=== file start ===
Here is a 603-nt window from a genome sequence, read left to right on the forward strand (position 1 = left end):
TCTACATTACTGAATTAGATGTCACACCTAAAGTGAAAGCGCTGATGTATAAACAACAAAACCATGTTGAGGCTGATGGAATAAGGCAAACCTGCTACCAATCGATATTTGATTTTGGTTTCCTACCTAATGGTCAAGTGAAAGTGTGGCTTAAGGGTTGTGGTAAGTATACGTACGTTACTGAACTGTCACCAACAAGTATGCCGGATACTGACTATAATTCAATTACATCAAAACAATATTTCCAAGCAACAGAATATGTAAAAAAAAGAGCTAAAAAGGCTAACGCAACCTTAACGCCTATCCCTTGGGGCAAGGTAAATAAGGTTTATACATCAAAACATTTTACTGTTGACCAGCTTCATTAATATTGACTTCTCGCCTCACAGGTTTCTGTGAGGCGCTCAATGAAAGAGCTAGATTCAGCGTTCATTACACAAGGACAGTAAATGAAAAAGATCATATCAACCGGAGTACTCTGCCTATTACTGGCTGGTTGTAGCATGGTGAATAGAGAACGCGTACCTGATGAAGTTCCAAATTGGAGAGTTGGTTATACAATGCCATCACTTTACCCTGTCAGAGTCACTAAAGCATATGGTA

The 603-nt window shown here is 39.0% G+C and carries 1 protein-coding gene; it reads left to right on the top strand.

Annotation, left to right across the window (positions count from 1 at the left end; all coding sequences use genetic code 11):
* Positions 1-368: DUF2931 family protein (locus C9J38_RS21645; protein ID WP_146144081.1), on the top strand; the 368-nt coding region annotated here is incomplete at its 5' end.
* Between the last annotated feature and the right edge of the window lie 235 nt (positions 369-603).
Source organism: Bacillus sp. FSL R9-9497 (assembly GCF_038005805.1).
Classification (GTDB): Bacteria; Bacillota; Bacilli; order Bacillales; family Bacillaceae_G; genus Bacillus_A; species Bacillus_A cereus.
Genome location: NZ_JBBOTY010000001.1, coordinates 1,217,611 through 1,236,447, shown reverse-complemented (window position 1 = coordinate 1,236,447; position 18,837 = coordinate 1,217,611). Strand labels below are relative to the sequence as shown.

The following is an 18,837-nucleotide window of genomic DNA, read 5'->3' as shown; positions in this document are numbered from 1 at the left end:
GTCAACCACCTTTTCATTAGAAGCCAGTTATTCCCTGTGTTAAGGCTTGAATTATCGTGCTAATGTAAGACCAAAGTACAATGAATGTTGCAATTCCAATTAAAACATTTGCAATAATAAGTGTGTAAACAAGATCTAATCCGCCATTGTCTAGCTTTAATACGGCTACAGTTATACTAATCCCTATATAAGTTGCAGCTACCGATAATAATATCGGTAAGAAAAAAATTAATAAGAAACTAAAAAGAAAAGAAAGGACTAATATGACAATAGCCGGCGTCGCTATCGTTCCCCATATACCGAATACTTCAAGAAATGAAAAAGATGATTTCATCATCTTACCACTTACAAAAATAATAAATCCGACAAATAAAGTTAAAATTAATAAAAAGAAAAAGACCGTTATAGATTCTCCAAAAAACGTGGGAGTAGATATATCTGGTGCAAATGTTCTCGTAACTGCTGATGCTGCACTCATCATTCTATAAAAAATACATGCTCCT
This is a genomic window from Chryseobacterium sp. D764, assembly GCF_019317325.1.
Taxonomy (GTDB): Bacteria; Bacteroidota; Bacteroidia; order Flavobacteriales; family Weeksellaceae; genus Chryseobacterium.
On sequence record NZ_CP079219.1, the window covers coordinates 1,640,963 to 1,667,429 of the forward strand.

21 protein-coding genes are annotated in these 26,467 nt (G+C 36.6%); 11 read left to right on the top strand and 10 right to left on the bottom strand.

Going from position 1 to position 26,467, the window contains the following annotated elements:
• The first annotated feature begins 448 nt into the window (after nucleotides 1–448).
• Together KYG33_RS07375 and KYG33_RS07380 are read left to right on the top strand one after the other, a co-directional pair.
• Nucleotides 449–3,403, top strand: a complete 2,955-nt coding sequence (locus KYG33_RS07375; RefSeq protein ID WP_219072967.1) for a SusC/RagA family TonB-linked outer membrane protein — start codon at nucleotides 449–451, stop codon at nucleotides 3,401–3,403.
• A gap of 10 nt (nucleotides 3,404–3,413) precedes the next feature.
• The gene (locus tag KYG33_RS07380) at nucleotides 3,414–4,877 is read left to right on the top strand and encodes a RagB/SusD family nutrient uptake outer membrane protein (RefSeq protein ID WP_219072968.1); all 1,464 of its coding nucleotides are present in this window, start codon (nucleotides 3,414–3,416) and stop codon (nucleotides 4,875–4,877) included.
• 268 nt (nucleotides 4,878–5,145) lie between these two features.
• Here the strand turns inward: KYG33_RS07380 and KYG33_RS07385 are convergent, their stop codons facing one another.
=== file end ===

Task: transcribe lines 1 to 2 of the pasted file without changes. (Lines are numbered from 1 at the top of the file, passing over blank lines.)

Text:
Here is a 603-nt window from a genome sequence, read left to right on the forward strand (position 1 = left end):
TCTACATTACTGAATTAGATGTCACACCTAAAGTGAAAGCGCTGATGTATAAACAACAAAACCATGTTGAGGCTGATGGAATAAGGCAAACCTGCTACCAATCGATATTTGATTTTGGTTTCCTACCTAATGGTCAAGTGAAAGTGTGGCTTAAGGGTTGTGGTAAGTATACGTACGTTACTGAACTGTCACCAACAAGTATGCCGGATACTGACTATAATTCAATTACATCAAAACAATATTTCCAAGCAACAGAATATGTAAAAAAAAGAGCTAAAAAGGCTAACGCAACCTTAACGCCTATCCCTTGGGGCAAGGTAAATAAGGTTTATACATCAAAACATTTTACTGTTGACCAGCTTCATTAATATTGACTTCTCGCCTCACAGGTTTCTGTGAGGCGCTCAATGAAAGAGCTAGATTCAGCGTTCATTACACAAGGACAGTAAATGAAAAAGATCATATCAACCGGAGTACTCTGCCTATTACTGGCTGGTTGTAGCATGGTGAATAGAGAACGCGTACCTGATGAAGTTCCAAATTGGAGAGTTGGTTATACAATGCCATCACTTTACCCTGTCAGAGTCACTAAAGCATATGGTA